Right Hon. W. S. FIELDING (Minister of Finance):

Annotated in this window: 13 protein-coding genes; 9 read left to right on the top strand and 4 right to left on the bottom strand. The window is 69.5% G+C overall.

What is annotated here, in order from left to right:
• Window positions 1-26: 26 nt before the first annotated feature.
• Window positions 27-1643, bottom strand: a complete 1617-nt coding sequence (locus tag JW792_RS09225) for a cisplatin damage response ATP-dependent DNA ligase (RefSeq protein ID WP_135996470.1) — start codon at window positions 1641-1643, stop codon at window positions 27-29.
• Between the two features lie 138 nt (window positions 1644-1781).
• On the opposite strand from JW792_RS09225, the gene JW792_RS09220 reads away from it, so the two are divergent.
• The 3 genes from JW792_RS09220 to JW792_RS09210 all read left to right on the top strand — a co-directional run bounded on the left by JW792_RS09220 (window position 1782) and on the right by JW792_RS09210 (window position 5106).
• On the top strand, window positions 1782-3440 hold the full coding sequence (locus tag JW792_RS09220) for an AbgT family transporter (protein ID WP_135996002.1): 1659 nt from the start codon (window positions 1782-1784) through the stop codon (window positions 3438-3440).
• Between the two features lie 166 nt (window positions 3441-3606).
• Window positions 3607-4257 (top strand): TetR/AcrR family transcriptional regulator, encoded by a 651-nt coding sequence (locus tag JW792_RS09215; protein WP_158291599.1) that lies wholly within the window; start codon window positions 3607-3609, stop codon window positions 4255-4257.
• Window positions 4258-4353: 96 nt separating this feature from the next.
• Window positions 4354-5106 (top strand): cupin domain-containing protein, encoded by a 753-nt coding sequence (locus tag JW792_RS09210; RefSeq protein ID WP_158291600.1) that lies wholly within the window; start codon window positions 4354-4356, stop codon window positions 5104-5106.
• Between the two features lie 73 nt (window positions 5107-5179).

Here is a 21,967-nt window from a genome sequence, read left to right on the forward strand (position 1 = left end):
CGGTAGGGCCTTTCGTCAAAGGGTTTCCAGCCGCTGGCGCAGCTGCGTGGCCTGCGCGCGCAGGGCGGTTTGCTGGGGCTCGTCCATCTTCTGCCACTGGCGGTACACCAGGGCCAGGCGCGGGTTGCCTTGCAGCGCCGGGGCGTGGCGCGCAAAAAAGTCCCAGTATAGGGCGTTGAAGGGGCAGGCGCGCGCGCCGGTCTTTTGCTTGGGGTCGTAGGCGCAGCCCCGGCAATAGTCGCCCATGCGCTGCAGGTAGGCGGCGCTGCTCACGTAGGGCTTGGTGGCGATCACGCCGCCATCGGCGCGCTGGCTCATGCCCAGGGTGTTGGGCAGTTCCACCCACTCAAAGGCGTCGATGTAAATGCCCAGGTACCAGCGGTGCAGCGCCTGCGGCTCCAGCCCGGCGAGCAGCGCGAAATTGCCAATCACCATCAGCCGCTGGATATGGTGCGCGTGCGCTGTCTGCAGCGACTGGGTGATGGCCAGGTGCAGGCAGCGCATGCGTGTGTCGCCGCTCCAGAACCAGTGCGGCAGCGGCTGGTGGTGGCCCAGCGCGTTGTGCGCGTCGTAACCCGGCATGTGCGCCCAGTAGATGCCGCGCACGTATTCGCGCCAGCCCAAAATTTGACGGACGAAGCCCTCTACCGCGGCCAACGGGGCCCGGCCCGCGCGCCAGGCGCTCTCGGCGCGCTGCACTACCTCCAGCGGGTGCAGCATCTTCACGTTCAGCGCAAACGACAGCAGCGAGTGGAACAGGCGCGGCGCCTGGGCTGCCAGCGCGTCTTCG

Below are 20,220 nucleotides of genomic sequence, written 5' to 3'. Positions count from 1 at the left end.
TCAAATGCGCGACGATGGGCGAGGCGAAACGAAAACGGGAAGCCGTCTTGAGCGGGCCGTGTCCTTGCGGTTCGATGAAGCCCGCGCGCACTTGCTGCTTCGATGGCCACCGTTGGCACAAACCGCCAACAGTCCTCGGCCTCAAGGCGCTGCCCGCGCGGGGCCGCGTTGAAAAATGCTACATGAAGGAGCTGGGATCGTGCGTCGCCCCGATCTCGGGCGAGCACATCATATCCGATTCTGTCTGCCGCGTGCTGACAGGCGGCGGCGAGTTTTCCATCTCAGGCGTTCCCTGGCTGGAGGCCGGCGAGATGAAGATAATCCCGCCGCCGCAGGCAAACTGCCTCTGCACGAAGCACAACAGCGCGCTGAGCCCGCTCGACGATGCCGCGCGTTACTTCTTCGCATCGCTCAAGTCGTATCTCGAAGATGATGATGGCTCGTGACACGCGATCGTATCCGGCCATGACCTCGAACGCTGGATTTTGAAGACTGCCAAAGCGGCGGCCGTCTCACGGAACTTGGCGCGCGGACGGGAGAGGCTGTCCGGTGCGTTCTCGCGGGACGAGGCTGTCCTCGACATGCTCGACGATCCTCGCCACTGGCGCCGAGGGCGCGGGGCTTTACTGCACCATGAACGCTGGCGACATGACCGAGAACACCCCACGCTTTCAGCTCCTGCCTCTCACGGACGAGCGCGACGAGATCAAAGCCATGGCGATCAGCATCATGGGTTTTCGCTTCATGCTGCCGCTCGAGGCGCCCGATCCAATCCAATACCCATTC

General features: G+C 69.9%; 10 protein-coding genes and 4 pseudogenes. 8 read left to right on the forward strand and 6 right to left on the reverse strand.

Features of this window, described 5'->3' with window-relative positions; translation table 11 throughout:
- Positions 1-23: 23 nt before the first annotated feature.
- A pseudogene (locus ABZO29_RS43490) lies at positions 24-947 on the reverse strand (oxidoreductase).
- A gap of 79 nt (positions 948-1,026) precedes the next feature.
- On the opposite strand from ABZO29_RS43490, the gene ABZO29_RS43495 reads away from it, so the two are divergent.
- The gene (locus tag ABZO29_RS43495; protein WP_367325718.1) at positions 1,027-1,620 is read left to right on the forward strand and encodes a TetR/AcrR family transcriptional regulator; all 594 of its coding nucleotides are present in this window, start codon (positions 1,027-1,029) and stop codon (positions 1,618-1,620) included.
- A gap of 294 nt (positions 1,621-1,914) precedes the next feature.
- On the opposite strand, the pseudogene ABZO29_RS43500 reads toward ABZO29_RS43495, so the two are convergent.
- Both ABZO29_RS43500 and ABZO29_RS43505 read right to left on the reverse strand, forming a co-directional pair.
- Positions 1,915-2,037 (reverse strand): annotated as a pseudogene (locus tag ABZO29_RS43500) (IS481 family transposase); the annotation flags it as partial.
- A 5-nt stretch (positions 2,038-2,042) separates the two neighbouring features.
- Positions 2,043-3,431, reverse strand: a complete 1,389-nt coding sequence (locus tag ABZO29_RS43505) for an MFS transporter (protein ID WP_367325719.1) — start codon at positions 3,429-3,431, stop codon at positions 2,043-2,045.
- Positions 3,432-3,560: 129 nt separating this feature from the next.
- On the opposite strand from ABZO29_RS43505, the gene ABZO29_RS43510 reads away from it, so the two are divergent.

Mr. Speaker, I should like to be permitted to add a word. Busily engaged as I have been in other things, I have not had an opportunity to pay as much attention to this very important question of pensions for soldiers as I desire, and I do not wish to discuss anything that has happened as between the pension commissioners and others. But I ask permission to say a word or two from my personal experience, not so much as a minister, as a member of parliament. Many of my constituents had, as they thought, claims against the Pension board, and like other members, I received complaints. In every instance when I went to the Pension board I am satisfied I received from Colonel Thompson and his associates absolute justice. I say that in strict justice to them. I have the highest respect for Colonel Thompson, and while he may have erred in some of these matters, from my personal knowledge of him, representing as I did a number of people in my constituency who had complaints which they desired to have considered, I can say that he brought to the performance of his duty a high sense of responsibility that bore testimony to his eminent qualification for the position he fills.